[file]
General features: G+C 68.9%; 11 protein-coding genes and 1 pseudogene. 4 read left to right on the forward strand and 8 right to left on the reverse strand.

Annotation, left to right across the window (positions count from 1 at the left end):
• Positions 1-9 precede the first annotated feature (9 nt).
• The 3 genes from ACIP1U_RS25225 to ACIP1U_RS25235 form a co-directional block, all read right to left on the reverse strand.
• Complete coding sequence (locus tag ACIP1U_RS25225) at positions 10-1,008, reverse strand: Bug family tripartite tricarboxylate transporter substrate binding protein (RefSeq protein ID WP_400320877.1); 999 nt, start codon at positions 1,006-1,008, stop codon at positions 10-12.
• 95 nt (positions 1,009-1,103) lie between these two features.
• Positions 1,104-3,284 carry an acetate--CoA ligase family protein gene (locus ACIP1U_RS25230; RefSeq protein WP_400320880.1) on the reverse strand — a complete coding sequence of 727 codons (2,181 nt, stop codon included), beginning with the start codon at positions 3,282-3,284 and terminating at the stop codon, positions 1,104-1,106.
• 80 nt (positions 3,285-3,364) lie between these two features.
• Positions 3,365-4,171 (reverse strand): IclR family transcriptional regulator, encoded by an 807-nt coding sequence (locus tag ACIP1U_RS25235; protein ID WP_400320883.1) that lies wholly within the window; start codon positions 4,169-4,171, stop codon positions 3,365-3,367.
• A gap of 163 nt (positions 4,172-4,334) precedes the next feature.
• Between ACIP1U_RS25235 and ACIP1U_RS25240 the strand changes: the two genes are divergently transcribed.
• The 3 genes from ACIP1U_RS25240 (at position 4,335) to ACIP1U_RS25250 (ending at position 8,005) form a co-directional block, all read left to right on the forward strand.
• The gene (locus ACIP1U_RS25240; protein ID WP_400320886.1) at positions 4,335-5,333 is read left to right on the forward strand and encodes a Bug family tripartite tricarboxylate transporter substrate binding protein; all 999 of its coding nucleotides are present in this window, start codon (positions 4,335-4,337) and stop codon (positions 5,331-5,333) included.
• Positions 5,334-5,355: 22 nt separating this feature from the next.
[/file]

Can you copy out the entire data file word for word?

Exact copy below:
General features: G+C 68.9%; 11 protein-coding genes and 1 pseudogene. 4 read left to right on the forward strand and 8 right to left on the reverse strand.

Annotation, left to right across the window (positions count from 1 at the left end):
• Positions 1-9 precede the first annotated feature (9 nt).
• The 3 genes from ACIP1U_RS25225 to ACIP1U_RS25235 form a co-directional block, all read right to left on the reverse strand.
• Complete coding sequence (locus tag ACIP1U_RS25225) at positions 10-1,008, reverse strand: Bug family tripartite tricarboxylate transporter substrate binding protein (RefSeq protein ID WP_400320877.1); 999 nt, start codon at positions 1,006-1,008, stop codon at positions 10-12.
• 95 nt (positions 1,009-1,103) lie between these two features.
• Positions 1,104-3,284 carry an acetate--CoA ligase family protein gene (locus ACIP1U_RS25230; RefSeq protein WP_400320880.1) on the reverse strand — a complete coding sequence of 727 codons (2,181 nt, stop codon included), beginning with the start codon at positions 3,282-3,284 and terminating at the stop codon, positions 1,104-1,106.
• 80 nt (positions 3,285-3,364) lie between these two features.
• Positions 3,365-4,171 (reverse strand): IclR family transcriptional regulator, encoded by an 807-nt coding sequence (locus tag ACIP1U_RS25235; protein ID WP_400320883.1) that lies wholly within the window; start codon positions 4,169-4,171, stop codon positions 3,365-3,367.
• A gap of 163 nt (positions 4,172-4,334) precedes the next feature.
• Between ACIP1U_RS25235 and ACIP1U_RS25240 the strand changes: the two genes are divergently transcribed.
• The 3 genes from ACIP1U_RS25240 (at position 4,335) to ACIP1U_RS25250 (ending at position 8,005) form a co-directional block, all read left to right on the forward strand.
• The gene (locus ACIP1U_RS25240; protein ID WP_400320886.1) at positions 4,335-5,333 is read left to right on the forward strand and encodes a Bug family tripartite tricarboxylate transporter substrate binding protein; all 999 of its coding nucleotides are present in this window, start codon (positions 4,335-4,337) and stop codon (positions 5,331-5,333) included.
• Positions 5,334-5,355: 22 nt separating this feature from the next.